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On tariffs and Latino immigration
 
La Voz Staff Photo
 

By David Conde
News@lavozcolorado.com
 
06/12/2019

President Trump has been trying to fulfill his campaign promises on trade through the heavy utilization of the tariff instrument that has not been used this extensively since America was a weak economic power in the 19th Century and before. His pursuit of tariffs against friends and foes alike aspires to bring U.S. trading partners to the table to make better deals for our country.

The selling point in Trump’s concept of trade and tariffs is that it punishes trade partners for the creation of a negative trade balance against the United States by increasing the price they pay for the goods they export to this country. Nothing can be further from the truth.

What tariffs do is increase the price of these goods for the American consumer. The President has been saying that the national treasury is getting billions of tariff dollars from our trading partners and that he very much likes that.

The truth is that the money jingle one might hear as money goes into the U.S. Treasury are American dollars paid by hard-working people in this country. Tariffs represents an extra tax of 5, 10, 15, 20 and 25 percent that must be paid when we go to a store or dealership to buy imported products.

We have the President to thank for that as he is doing it on his own authority and without congressional action. Remember the drastic tax-cut he engineered for corporations and the rich 1 percent and then left the rest of us holding the bag at income tax filing time?

Well, you can add the tariff to the tax burden borne by the American consumer. Playing with tariffs is like playing with taxes that in the end will hurt especially the middle class that makes the country great.

The latest in this game of “how much you want to pay in taxes this year” is with Mexico where our cars are made and over 50 percent of fruits and vegetable are grown. Only this time the President went further than the use of tariffs to resolve trade imbalances as he is using this instrument to threaten Mexico on immigration outcomes.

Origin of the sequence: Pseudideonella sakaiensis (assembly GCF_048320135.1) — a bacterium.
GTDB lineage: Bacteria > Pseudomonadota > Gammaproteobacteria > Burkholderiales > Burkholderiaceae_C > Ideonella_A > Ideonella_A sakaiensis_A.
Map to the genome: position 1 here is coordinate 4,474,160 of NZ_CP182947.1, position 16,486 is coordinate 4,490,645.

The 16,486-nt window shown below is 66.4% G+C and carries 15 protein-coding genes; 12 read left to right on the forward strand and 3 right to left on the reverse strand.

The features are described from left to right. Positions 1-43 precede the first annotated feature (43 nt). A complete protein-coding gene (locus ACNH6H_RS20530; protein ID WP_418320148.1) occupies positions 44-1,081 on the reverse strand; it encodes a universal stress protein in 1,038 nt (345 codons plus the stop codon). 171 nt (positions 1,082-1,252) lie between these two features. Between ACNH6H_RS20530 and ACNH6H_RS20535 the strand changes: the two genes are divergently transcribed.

Remember the campaign slogan, “We will build a wall and make Mexico pay for it”? How did that go?

Now the President has tried to use the tariff tax to make Mexico change its immigration policies and shutoff the traffic of people coming from Central America. That is a step too far even for his congressional Republican allies that sought to persuade him of the folly of his threat.

Because he was losing the support of his constituency, Trump backed down and still is claiming victory because the Mexican government promised to do something about its southern border. The fact is that Mexico has been trying to create a new national guard that has been tasked with work at Guatemalan border and is having trouble staffing it by trained professionals from the other military services.

Meanwhile the Latino community in the United States is increasing its leadership profile, its representation in Congress and its political voice. You do not see them in the streets as much because they have the power to strongly influence political outcomes at the ballot box and in the halls of government.

The heavy reliance on tariffs is an important sign of a country that is weakening in the control of its global markets and the international rules that make fair trade possible. It also isolates an America that needs its friends around the world.

 

 

 

 

 
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